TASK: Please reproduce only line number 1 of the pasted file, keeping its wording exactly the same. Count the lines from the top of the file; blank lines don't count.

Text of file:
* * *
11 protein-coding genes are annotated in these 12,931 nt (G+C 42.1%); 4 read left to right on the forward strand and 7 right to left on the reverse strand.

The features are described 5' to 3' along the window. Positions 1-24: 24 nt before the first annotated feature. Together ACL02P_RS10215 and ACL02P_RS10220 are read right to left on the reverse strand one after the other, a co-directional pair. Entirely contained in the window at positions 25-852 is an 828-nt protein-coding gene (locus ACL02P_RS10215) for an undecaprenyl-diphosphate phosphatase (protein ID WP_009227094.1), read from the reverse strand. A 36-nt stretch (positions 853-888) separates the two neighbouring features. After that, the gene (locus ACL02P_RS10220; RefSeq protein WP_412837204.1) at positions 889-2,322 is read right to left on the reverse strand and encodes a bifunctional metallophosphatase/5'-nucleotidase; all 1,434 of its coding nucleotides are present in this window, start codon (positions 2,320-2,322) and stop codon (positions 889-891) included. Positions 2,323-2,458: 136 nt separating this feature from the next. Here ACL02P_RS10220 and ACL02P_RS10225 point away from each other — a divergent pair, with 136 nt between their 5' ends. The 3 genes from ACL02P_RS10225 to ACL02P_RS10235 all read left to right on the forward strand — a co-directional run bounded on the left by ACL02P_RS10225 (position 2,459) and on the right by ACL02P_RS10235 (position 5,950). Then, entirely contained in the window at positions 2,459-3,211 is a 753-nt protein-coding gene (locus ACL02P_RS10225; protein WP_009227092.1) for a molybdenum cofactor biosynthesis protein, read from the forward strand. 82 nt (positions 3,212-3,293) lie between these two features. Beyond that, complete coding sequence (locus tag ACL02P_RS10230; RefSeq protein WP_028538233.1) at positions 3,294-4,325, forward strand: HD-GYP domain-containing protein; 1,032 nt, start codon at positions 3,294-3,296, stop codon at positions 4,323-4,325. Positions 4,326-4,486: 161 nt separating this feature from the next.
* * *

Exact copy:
11 protein-coding genes are annotated in these 12,931 nt (G+C 42.1%); 4 read left to right on the forward strand and 7 right to left on the reverse strand.